The World Before Her: Abu Dhabi Review

Provocative content transcends conventional documentary form in this level-eyed look at two of the more extreme choices available to young women in today's fast-changing India.

Nisha Pahuja's prize-winning documentary alternates between two very different perspectives of current Indian society.

Winner of major prizes at Tribeca and Toronto's Hotdocs earlier this year, The World Before Her sees Canadian filmmaker Nisha Pahuja return to her native India to craft a two-sided snapshot of a society in flux and in conflict. Alternating between a training-camp for young militant Hindu females and the glossily western-style Miss India beauty contest yields some bluntly ironic contrasts, but while the shape of the picture breaks no new turf its participants are sufficiently engaging and illuminating to maintain our interest throughout. Further festival play and awards are indicated, followed by a lengthy afterlife in television and educational environments.

Because while much of the picture is very specific to this billion-strong, economically surging nation, the fundamental issue of the choices available to young women resonate far beyond the borders of the sub-continental giant. Pahuja's first advantage in her first feature doc since 2003's self-explanatory Bollywood Bound, is the behind-closed-doors access she obtains. We're thus granted privileged glimpses of both the Pantaloons Femina Miss India tournament, viewed by many of its ambitious participants as springboard to a career in modelling, Bollywood and/or the media, and, even more off-limits to outsiders, the Durga Vahini camp where females aged from 15 to 25 are forcibly guided through their "transformation into tigers."

In the former, no single face or voice dominates, and even the most astutely articulate of the contenders, Shweta, gets only a relatively fleeting amount of screen-time. Throughout the rural boot-camp sequences, very much the first among equals is 24-year-old Prachi, a tomboyish character whose harrowingly harsh upbringing at the hands of her fiercely traditionalist father has resulted in a strange mixture of the submissive and the spirited. Thankful to her abusive father on the basis that he could very easily have had her aborted on the grounds of her gender, Prachi speaks her mind in a near-constant stream of defiant invective: "I hate Gandhi!" she snaps.

Prachi is such a strangely charismatic, stranger-than-fiction figure Pahuja must have been tempted to abandon her split-focus approach and devote the whole movie to her - there's certainly enough material in Pahuja's thorny family-life for a series of movies. As it is, Pahuja  and editor Dave Kazala zip back and forth between the glammed-up contestants and the sari-clad tigresses in a manner that unobtrusively underlines how both environments require the women to subsume their individual idiosyncracies to conform to a certain desired, pre-determined mold, while at the same time fortifying their self-confidence. Both strands build to a grand show - the competition for the contestants, graduation for the fighters - in which both wear surprisingly similar sashes.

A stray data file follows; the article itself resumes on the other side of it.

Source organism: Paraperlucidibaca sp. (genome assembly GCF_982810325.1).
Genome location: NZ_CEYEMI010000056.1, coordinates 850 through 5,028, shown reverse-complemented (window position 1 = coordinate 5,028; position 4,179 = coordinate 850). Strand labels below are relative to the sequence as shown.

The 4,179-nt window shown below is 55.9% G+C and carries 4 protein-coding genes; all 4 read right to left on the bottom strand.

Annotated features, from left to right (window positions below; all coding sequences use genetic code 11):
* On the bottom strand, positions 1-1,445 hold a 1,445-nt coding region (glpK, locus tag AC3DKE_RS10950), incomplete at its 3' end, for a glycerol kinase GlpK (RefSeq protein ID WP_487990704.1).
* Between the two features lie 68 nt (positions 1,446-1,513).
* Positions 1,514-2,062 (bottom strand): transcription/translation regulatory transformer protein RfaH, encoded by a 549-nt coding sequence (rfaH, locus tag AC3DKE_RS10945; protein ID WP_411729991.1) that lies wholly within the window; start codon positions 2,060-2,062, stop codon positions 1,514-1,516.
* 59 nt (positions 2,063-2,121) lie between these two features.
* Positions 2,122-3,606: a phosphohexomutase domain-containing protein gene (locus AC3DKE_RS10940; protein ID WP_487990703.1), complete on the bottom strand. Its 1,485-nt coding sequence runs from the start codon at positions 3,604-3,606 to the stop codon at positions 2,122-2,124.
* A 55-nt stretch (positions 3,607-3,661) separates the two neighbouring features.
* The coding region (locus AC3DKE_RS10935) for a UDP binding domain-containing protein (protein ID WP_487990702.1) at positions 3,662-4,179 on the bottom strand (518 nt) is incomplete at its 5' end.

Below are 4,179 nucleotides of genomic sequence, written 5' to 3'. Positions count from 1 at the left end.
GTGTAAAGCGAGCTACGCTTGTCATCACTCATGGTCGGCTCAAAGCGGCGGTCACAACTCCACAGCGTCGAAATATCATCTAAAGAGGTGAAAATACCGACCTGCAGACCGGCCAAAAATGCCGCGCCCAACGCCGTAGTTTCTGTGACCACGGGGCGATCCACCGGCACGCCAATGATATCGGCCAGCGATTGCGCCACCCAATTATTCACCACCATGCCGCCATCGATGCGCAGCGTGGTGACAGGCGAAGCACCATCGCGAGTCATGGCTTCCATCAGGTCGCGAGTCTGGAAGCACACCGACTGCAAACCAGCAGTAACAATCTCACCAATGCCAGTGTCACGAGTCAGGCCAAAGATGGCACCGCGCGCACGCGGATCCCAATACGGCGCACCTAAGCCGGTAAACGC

The result is, as someone remarks, a picture of "two Indias" on a "collision course", though it's rather more complex than a simple clash of past and future, or Hinduism and Christianity, or spirituality and commercialism. A World Before Her elects to examine extremes of society then betrays a certain surprise at the extremities it then finds - most notably during Pahuja's increasingly exasperated interviews with Prachi and her unapologetically old-school father Hemanji ("she has to get married, and she will.") But while she's occasionally over-reliant on Ken Myhr's score to heighten mood and effect, particularly in a sequence that deploys thriller-style music to emphasize Hindu zealots' "threat" to "national security," Pahuja does manage the tricky feat of providing intelligent and illuminating commentary on such a vast, sprawling subject as India within an accessible 90-minute package.

Venue: Abu Dhabi Film Festival (Documentary Competition)
Production company: Storyline Entertainment
Director / Screenwriter: Nisha Pahuja
Producers: Cornelia Principe, Nisha Pahuja
Executive producers: Ed Barreveld, Andy Cogen, Mike Chamberlain
Directors of photography: Mrinal Desai, Derek Rogers
Music: Ken Myhr
Editor: Dave Kazala
Sales agent: Cinetic Media, New York
No MPAA rating, 90 minutes.